• Where you can stay in Waikiki for only $79/night (click here for the answer)

• And how to get a free ice cream cone at Baskin Robbins

Other content, including articles, interviews and even downloadable “special reports” having to do with Honolulu On The Cheap, is coming soon.

This site is part of a new, nationwide network on “of the cheap” city websites, and you can see the ones that are live on the left sidebar of my website. More are in the works. Each is independently owned and operated (kind of like a Dunkin’ Donuts) but we are collaborating, sharing and cooperating as a network.

I also just signed up for Twitter. I’ve not been interested in the Twitter phenomenon and never thought I’d say that! However, I can see how it can be useful to promoting my site. If you’d like to follow me, I’m “LeslieLang.” If you do, I promise to spare you news of me brushing my teeth or stopping to fill up the car with gas.

I’d love to hear what you think about honoluluonthecheap.com! And let me know if you hear of anything I might want to feature there.

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Hamakua Springs Blogging Tidbits

One of my favorite jobs is managing the blog Ha Ha Ha! over at Hamakua Springs Country Farms, and this week I got to write a couple posts that I especially enjoying delving into.

The first was about Brudda Skibs, who recently participated in a sustainability festival Hamakua Springs owner Richard Ha helped coordinate. What an incredible person. Skibs and the crew he’s attracted over the years volunteer their time and labor to clean up Big Island lands near the ocean and turn them into beautiful parks. There is so much more to his story than just that, though. He is really making a difference.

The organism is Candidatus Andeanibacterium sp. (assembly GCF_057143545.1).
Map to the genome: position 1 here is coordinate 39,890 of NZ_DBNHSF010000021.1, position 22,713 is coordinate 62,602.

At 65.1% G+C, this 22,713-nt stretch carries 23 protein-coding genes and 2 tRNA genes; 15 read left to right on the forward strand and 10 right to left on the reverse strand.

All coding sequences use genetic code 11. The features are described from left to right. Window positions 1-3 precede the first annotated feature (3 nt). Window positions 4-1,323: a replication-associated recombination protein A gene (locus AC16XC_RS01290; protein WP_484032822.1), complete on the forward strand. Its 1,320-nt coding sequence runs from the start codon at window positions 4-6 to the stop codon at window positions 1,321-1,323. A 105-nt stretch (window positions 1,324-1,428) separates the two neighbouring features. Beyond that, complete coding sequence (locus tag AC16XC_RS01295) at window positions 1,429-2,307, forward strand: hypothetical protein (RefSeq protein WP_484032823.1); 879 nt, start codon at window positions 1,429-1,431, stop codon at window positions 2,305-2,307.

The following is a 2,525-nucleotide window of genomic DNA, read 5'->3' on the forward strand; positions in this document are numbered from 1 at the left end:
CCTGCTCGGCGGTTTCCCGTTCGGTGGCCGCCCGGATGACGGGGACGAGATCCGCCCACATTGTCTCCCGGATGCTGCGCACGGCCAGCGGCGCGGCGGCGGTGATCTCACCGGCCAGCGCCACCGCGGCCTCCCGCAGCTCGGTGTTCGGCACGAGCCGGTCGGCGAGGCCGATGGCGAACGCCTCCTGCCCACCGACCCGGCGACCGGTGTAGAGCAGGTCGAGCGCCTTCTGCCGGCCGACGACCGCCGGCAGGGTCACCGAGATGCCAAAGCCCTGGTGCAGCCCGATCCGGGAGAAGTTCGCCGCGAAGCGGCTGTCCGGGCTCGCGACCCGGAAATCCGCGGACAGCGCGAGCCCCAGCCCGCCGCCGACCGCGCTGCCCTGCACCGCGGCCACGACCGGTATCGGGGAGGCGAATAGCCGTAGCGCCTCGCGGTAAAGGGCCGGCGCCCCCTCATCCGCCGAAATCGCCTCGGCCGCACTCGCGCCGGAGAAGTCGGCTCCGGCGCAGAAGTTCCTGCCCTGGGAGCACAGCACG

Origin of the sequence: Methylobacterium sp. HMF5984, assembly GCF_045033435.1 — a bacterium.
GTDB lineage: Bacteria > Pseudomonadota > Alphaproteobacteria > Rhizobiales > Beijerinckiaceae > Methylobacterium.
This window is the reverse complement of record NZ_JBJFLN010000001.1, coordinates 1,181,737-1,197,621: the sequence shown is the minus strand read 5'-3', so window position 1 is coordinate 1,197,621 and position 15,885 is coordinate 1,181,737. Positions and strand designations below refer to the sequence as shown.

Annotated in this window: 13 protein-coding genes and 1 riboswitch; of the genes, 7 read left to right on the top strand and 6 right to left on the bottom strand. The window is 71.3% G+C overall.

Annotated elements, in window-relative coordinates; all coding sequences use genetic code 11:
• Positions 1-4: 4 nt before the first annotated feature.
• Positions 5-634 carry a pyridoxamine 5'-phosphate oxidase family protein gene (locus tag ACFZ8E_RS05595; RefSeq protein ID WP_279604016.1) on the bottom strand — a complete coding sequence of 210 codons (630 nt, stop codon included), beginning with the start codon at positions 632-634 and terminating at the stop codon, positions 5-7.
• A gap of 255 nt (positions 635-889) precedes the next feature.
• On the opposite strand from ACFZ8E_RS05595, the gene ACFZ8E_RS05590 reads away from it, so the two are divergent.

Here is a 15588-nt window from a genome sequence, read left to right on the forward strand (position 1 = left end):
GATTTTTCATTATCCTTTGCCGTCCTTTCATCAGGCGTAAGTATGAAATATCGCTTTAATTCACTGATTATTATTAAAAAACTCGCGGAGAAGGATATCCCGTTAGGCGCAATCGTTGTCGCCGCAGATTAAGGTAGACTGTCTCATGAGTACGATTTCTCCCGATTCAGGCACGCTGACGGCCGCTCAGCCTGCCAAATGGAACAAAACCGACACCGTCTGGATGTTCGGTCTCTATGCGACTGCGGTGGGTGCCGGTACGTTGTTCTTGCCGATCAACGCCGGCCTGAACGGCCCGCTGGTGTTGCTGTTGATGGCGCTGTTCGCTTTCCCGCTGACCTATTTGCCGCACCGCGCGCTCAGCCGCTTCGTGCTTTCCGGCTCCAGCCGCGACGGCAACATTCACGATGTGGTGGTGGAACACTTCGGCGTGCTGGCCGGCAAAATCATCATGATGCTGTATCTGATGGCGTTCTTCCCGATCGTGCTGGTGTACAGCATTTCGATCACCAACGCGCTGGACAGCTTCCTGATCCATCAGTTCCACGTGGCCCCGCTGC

Watch the video at that post and you can see right into his heart. 

The other post was on the Pacific Century Fellows, a group of up-and-coming business leaders who visited the Big Island (and Hamakua Springs) as a part of their year-long program. Interesting people, and ones we’ll all be hearing about in the news, I suspect, in years to come.

In the course of researching that post, I learned a couple things that didn’t make it into the story: Such as that, in exploring the issues and challenges in areas as diverse as the criminal justice system, education, agriculture, the military and many others, they started one of their days in a prison block, and on another day were flown out to an aircraft carrier.

The things I learn as a freelance writer! It keeps life interesting.

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The Orwell Blog